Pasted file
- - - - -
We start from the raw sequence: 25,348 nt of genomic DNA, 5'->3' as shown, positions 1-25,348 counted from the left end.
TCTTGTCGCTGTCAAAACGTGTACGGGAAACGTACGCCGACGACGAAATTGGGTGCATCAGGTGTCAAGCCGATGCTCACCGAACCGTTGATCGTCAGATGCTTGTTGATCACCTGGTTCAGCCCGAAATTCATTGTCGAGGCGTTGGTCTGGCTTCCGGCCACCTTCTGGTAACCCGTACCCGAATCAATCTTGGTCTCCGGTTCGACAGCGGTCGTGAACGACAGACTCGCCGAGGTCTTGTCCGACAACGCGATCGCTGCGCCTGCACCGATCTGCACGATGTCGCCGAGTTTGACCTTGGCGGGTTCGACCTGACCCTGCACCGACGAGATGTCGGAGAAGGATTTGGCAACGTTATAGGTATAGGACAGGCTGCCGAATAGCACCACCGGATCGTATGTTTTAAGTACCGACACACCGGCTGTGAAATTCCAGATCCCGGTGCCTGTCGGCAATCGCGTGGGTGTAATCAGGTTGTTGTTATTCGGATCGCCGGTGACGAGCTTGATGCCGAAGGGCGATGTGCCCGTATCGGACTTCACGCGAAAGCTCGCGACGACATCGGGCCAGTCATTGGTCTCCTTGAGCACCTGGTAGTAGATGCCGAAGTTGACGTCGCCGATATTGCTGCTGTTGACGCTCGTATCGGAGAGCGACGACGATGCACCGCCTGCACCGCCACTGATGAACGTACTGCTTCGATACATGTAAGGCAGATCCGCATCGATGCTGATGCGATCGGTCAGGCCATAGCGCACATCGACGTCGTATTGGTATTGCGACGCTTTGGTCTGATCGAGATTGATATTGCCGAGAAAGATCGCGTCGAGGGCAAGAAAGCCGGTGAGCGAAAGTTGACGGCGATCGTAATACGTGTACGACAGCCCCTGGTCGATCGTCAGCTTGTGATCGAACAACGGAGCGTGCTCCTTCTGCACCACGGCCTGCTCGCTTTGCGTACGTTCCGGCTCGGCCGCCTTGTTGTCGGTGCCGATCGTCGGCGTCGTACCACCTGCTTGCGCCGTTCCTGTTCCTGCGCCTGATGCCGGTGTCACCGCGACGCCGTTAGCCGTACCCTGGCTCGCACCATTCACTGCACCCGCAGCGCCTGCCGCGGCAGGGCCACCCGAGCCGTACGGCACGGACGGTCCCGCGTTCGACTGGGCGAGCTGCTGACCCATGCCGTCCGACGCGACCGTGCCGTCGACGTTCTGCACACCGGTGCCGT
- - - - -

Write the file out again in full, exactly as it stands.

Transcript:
We start from the raw sequence: 25,348 nt of genomic DNA, 5'->3' as shown, positions 1-25,348 counted from the left end.
TCTTGTCGCTGTCAAAACGTGTACGGGAAACGTACGCCGACGACGAAATTGGGTGCATCAGGTGTCAAGCCGATGCTCACCGAACCGTTGATCGTCAGATGCTTGTTGATCACCTGGTTCAGCCCGAAATTCATTGTCGAGGCGTTGGTCTGGCTTCCGGCCACCTTCTGGTAACCCGTACCCGAATCAATCTTGGTCTCCGGTTCGACAGCGGTCGTGAACGACAGACTCGCCGAGGTCTTGTCCGACAACGCGATCGCTGCGCCTGCACCGATCTGCACGATGTCGCCGAGTTTGACCTTGGCGGGTTCGACCTGACCCTGCACCGACGAGATGTCGGAGAAGGATTTGGCAACGTTATAGGTATAGGACAGGCTGCCGAATAGCACCACCGGATCGTATGTTTTAAGTACCGACACACCGGCTGTGAAATTCCAGATCCCGGTGCCTGTCGGCAATCGCGTGGGTGTAATCAGGTTGTTGTTATTCGGATCGCCGGTGACGAGCTTGATGCCGAAGGGCGATGTGCCCGTATCGGACTTCACGCGAAAGCTCGCGACGACATCGGGCCAGTCATTGGTCTCCTTGAGCACCTGGTAGTAGATGCCGAAGTTGACGTCGCCGATATTGCTGCTGTTGACGCTCGTATCGGAGAGCGACGACGATGCACCGCCTGCACCGCCACTGATGAACGTACTGCTTCGATACATGTAAGGCAGATCCGCATCGATGCTGATGCGATCGGTCAGGCCATAGCGCACATCGACGTCGTATTGGTATTGCGACGCTTTGGTCTGATCGAGATTGATATTGCCGAGAAAGATCGCGTCGAGGGCAAGAAAGCCGGTGAGCGAAAGTTGACGGCGATCGTAATACGTGTACGACAGCCCCTGGTCGATCGTCAGCTTGTGATCGAACAACGGAGCGTGCTCCTTCTGCACCACGGCCTGCTCGCTTTGCGTACGTTCCGGCTCGGCCGCCTTGTTGTCGGTGCCGATCGTCGGCGTCGTACCACCTGCTTGCGCCGTTCCTGTTCCTGCGCCTGATGCCGGTGTCACCGCGACGCCGTTAGCCGTACCCTGGCTCGCACCATTCACTGCACCCGCAGCGCCTGCCGCGGCAGGGCCACCCGAGCCGTACGGCACGGACGGTCCCGCGTTCGACTGGGCGAGCTGCTGACCCATGCCGTCCGACGCGACCGTGCCGTCGACGTTCTGCACACCGGTGCCGT